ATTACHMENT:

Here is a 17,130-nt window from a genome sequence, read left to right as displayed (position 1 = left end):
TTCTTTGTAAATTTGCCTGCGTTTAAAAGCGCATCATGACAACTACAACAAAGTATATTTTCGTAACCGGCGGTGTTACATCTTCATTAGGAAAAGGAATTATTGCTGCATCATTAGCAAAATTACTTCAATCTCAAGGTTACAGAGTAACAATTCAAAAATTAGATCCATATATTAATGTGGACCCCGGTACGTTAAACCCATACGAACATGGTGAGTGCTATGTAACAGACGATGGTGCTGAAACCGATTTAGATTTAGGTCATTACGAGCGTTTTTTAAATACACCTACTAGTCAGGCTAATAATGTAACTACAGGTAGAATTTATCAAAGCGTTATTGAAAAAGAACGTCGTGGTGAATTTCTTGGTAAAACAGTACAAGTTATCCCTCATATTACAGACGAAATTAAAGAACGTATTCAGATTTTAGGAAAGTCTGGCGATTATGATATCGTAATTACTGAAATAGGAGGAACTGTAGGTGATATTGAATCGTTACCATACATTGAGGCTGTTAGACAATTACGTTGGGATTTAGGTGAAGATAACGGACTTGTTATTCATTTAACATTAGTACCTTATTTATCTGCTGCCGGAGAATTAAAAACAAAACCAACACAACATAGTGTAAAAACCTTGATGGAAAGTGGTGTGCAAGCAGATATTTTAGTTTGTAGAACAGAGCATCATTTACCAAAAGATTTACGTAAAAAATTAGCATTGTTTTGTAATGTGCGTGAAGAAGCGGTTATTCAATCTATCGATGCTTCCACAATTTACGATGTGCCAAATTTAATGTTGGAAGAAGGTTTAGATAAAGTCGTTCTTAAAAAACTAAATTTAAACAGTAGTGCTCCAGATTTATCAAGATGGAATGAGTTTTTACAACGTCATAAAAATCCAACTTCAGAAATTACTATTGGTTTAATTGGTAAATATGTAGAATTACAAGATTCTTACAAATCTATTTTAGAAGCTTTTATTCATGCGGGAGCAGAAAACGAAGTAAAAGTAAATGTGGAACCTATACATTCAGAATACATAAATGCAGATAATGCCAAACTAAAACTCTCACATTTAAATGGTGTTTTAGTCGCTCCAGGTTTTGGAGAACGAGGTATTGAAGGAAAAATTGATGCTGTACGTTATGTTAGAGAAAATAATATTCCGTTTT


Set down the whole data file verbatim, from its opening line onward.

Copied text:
Here is a 17,130-nt window from a genome sequence, read left to right as displayed (position 1 = left end):
TTCTTTGTAAATTTGCCTGCGTTTAAAAGCGCATCATGACAACTACAACAAAGTATATTTTCGTAACCGGCGGTGTTACATCTTCATTAGGAAAAGGAATTATTGCTGCATCATTAGCAAAATTACTTCAATCTCAAGGTTACAGAGTAACAATTCAAAAATTAGATCCATATATTAATGTGGACCCCGGTACGTTAAACCCATACGAACATGGTGAGTGCTATGTAACAGACGATGGTGCTGAAACCGATTTAGATTTAGGTCATTACGAGCGTTTTTTAAATACACCTACTAGTCAGGCTAATAATGTAACTACAGGTAGAATTTATCAAAGCGTTATTGAAAAAGAACGTCGTGGTGAATTTCTTGGTAAAACAGTACAAGTTATCCCTCATATTACAGACGAAATTAAAGAACGTATTCAGATTTTAGGAAAGTCTGGCGATTATGATATCGTAATTACTGAAATAGGAGGAACTGTAGGTGATATTGAATCGTTACCATACATTGAGGCTGTTAGACAATTACGTTGGGATTTAGGTGAAGATAACGGACTTGTTATTCATTTAACATTAGTACCTTATTTATCTGCTGCCGGAGAATTAAAAACAAAACCAACACAACATAGTGTAAAAACCTTGATGGAAAGTGGTGTGCAAGCAGATATTTTAGTTTGTAGAACAGAGCATCATTTACCAAAAGATTTACGTAAAAAATTAGCATTGTTTTGTAATGTGCGTGAAGAAGCGGTTATTCAATCTATCGATGCTTCCACAATTTACGATGTGCCAAATTTAATGTTGGAAGAAGGTTTAGATAAAGTCGTTCTTAAAAAACTAAATTTAAACAGTAGTGCTCCAGATTTATCAAGATGGAATGAGTTTTTACAACGTCATAAAAATCCAACTTCAGAAATTACTATTGGTTTAATTGGTAAATATGTAGAATTACAAGATTCTTACAAATCTATTTTAGAAGCTTTTATTCATGCGGGAGCAGAAAACGAAGTAAAAGTAAATGTGGAACCTATACATTCAGAATACATAAATGCAGATAATGCCAAACTAAAACTCTCACATTTAAATGGTGTTTTAGTCGCTCCAGGTTTTGGAGAACGAGGTATTGAAGGAAAAATTGATGCTGTACGTTATGTTAGAGAAAATAATATTCCGTTTT